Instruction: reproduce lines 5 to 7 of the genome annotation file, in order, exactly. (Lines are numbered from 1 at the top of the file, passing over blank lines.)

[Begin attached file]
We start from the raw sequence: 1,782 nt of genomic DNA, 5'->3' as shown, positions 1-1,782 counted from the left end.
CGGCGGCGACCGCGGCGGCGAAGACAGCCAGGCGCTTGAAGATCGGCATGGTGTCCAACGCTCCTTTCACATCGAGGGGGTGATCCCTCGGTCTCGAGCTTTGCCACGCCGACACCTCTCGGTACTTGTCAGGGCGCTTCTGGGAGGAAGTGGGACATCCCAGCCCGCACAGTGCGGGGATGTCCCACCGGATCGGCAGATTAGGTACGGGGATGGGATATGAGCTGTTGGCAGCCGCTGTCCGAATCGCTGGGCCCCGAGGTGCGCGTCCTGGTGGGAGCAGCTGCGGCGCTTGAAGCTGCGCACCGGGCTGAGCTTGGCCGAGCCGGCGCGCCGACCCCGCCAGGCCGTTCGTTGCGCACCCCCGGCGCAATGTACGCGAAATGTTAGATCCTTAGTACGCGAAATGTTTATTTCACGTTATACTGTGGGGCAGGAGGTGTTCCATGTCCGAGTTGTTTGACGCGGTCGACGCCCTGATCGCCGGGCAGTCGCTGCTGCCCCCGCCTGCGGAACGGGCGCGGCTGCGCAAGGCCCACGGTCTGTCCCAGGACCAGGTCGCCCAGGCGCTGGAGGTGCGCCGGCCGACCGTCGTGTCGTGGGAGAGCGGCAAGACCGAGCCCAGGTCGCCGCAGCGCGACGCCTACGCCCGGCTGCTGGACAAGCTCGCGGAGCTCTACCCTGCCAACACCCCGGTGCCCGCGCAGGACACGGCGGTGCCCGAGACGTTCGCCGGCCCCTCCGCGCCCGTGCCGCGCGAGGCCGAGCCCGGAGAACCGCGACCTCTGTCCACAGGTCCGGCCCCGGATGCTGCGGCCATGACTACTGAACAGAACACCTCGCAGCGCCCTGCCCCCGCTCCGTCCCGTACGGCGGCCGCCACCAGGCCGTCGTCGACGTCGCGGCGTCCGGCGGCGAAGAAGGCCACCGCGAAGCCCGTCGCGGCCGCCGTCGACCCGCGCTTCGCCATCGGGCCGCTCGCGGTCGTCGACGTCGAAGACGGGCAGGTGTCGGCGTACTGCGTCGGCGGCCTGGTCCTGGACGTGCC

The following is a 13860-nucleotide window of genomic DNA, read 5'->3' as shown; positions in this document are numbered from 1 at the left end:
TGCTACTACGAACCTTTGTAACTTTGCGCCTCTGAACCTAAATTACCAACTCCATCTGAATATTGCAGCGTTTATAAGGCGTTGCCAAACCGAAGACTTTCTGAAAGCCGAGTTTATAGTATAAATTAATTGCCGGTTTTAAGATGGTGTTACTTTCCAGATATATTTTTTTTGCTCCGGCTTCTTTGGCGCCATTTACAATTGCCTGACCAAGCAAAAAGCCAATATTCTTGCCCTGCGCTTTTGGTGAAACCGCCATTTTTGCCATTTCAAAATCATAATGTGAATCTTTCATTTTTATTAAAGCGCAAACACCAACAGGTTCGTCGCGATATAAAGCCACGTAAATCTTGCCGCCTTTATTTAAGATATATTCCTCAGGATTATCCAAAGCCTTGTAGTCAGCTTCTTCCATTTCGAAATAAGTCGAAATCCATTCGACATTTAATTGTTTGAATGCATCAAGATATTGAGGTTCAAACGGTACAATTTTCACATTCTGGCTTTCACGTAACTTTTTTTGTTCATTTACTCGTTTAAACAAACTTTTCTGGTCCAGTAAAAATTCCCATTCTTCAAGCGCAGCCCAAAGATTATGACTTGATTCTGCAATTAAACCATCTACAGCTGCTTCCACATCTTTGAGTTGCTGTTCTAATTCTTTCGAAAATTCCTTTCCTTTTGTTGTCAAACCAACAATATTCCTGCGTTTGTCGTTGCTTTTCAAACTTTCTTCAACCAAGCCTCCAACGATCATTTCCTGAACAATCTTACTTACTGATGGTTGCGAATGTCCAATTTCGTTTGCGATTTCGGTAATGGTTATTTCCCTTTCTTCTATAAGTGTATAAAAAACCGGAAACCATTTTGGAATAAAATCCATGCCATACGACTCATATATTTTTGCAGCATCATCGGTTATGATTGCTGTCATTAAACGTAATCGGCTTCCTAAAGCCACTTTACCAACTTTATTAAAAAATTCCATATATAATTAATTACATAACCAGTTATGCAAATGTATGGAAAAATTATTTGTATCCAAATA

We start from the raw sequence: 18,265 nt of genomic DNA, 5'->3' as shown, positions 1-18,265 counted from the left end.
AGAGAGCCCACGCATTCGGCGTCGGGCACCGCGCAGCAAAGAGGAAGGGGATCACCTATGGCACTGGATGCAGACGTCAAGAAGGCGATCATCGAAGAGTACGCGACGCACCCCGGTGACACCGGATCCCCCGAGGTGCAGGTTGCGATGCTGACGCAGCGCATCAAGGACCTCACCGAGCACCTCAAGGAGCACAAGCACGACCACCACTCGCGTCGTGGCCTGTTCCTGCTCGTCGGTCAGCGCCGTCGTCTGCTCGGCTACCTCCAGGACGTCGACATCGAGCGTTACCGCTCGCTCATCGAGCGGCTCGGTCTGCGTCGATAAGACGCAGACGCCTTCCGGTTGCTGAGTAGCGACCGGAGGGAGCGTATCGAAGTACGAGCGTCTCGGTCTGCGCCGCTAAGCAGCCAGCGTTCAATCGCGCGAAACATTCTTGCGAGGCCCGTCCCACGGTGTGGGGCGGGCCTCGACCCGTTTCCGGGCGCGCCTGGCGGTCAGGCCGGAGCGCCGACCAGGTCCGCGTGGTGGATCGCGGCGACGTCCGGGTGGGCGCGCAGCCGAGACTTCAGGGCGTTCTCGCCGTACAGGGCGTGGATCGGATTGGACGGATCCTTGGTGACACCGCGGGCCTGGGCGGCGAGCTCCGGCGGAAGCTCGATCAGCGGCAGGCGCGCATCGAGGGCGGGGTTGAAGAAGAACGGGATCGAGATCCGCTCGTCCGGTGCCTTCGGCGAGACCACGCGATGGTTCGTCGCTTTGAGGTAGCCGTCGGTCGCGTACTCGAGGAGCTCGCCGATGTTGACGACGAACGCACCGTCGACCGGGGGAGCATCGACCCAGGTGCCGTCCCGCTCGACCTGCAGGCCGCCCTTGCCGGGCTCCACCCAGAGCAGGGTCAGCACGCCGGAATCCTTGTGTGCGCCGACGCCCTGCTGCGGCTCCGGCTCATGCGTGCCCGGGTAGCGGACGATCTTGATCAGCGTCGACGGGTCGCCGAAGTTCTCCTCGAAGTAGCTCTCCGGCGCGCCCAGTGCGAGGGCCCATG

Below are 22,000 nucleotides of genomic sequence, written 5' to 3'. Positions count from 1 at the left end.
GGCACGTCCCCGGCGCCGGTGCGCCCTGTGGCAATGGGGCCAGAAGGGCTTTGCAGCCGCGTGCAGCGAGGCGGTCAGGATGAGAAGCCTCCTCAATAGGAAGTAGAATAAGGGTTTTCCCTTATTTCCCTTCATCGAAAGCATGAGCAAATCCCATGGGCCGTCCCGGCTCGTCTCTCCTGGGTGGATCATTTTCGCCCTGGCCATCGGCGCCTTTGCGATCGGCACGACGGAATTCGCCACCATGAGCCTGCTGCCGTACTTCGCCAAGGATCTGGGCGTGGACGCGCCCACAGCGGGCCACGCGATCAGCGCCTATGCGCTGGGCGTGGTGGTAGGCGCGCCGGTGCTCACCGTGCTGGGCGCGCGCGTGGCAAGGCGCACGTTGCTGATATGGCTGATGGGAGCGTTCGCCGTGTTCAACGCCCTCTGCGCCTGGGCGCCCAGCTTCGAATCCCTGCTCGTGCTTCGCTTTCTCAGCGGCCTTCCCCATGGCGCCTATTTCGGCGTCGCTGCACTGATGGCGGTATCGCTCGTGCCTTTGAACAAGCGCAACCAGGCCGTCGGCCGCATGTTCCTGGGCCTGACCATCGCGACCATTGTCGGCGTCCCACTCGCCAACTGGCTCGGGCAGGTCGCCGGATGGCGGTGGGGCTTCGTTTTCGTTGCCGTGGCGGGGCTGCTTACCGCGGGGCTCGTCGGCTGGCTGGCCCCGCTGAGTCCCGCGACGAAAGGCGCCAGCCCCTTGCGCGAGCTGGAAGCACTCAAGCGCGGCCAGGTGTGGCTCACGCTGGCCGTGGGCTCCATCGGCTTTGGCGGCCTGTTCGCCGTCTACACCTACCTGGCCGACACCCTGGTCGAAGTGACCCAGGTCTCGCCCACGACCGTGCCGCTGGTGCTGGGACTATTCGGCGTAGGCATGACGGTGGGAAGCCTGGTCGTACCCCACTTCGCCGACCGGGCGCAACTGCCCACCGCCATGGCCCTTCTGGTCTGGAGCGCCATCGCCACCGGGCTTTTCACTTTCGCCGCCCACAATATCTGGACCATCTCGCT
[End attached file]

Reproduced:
We start from the raw sequence: 18,265 nt of genomic DNA, 5'->3' as shown, positions 1-18,265 counted from the left end.
AGAGAGCCCACGCATTCGGCGTCGGGCACCGCGCAGCAAAGAGGAAGGGGATCACCTATGGCACTGGATGCAGACGTCAAGAAGGCGATCATCGAAGAGTACGCGACGCACCCCGGTGACACCGGATCCCCCGAGGTGCAGGTTGCGATGCTGACGCAGCGCATCAAGGACCTCACCGAGCACCTCAAGGAGCACAAGCACGACCACCACTCGCGTCGTGGCCTGTTCCTGCTCGTCGGTCAGCGCCGTCGTCTGCTCGGCTACCTCCAGGACGTCGACATCGAGCGTTACCGCTCGCTCATCGAGCGGCTCGGTCTGCGTCGATAAGACGCAGACGCCTTCCGGTTGCTGAGTAGCGACCGGAGGGAGCGTATCGAAGTACGAGCGTCTCGGTCTGCGCCGCTAAGCAGCCAGCGTTCAATCGCGCGAAACATTCTTGCGAGGCCCGTCCCACGGTGTGGGGCGGGCCTCGACCCGTTTCCGGGCGCGCCTGGCGGTCAGGCCGGAGCGCCGACCAGGTCCGCGTGGTGGATCGCGGCGACGTCCGGGTGGGCGCGCAGCCGAGACTTCAGGGCGTTCTCGCCGTACAGGGCGTGGATCGGATTGGACGGATCCTTGGTGACACCGCGGGCCTGGGCGGCGAGCTCCGGCGGAAGCTCGATCAGCGGCAGGCGCGCATCGAGGGCGGGGTTGAAGAAGAACGGGATCGAGATCCGCTCGTCCGGTGCCTTCGGCGAGACCACGCGATGGTTCGTCGCTTTGAGGTAGCCGTCGGTCGCGTACTCGAGGAGCTCGCCGATGTTGACGACGAACGCACCGTCGACCGGGGGAGCATCGACCCAGGTGCCGTCCCGCTCGACCTGCAGGCCGCCCTTGCCGGGCTCCACCCAGAGCAGGGTCAGCACGCCGGAATCCTTGTGTGCGCCGACGCCCTGCTGCGGCTCCGGCTCATGCGTGCCCGGGTAGCGGACGATCTTGATCAGCGTCGACGGGTCGCCGAAGTTCTCCTCGAAGTAGCTCTCCGGCGCGCCCAGTGCGAGGGCCCATG

Below are 22,000 nucleotides of genomic sequence, written 5' to 3'. Positions count from 1 at the left end.